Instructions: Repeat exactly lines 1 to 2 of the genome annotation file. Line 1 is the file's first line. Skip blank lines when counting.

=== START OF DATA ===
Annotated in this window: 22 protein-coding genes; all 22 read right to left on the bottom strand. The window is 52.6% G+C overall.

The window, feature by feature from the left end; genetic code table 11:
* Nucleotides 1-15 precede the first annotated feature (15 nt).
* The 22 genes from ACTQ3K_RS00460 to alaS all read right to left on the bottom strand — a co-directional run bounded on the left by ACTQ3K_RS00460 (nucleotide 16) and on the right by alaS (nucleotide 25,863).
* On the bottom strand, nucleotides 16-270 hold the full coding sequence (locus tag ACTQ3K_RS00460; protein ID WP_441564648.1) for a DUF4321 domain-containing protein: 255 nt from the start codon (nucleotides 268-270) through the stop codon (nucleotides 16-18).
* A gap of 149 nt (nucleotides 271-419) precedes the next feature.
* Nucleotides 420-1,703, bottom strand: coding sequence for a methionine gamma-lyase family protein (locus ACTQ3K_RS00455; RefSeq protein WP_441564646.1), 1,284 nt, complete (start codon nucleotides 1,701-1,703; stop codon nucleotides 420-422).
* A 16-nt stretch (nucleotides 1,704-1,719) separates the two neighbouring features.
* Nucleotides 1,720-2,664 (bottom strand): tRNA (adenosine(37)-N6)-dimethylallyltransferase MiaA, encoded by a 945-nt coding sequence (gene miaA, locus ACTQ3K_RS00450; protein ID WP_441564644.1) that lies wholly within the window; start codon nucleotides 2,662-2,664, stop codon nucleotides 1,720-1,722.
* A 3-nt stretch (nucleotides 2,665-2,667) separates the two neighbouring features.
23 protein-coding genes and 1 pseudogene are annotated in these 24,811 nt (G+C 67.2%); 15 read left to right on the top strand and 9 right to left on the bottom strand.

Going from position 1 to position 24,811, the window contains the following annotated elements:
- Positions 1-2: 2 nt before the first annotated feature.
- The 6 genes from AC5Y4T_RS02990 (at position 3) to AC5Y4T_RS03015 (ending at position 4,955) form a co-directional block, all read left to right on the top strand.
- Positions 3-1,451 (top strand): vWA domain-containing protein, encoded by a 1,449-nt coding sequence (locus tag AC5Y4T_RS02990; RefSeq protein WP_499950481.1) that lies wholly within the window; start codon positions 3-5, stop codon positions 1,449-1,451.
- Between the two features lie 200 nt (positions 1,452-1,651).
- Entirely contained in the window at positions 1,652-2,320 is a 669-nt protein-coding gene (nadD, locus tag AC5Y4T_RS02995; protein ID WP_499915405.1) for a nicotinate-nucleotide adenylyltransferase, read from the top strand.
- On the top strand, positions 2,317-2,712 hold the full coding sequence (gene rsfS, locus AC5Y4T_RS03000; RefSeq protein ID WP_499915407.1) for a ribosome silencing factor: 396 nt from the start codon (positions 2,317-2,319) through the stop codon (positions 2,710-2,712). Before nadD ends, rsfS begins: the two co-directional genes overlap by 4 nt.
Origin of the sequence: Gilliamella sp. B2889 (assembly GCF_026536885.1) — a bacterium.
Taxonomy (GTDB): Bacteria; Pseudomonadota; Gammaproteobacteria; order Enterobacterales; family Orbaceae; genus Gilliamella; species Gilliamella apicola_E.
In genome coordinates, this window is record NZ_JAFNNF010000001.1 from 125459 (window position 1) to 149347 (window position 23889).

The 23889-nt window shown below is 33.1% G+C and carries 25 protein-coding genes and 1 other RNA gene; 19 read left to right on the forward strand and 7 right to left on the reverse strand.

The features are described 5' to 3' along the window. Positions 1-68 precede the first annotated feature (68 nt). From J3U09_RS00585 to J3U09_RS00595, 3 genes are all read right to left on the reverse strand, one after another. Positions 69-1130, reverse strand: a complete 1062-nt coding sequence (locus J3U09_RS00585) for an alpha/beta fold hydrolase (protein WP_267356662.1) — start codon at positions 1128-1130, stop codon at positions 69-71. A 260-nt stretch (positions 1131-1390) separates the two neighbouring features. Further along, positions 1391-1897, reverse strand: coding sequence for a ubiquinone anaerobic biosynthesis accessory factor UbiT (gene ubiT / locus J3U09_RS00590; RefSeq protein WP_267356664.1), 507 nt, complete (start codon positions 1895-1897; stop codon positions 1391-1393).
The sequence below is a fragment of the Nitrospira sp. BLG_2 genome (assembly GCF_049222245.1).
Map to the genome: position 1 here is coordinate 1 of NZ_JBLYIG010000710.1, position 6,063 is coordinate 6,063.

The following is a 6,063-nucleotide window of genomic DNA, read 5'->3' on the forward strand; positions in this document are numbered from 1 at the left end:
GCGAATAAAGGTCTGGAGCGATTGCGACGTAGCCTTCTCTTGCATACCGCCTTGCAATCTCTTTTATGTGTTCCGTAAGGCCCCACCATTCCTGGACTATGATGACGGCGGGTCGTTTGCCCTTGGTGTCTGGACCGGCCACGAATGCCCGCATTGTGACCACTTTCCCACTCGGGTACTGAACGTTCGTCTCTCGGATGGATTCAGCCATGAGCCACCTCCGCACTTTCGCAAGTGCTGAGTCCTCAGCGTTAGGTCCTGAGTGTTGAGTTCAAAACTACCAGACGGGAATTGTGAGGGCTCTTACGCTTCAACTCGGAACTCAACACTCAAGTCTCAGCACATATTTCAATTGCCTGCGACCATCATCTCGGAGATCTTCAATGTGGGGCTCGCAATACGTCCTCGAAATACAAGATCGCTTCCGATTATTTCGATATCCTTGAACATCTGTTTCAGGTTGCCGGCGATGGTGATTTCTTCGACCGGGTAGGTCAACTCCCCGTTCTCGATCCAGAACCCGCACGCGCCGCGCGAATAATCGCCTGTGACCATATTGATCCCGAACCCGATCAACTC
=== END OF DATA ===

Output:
Annotated in this window: 22 protein-coding genes; all 22 read right to left on the bottom strand. The window is 52.6% G+C overall.

The window, feature by feature from the left end; genetic code table 11: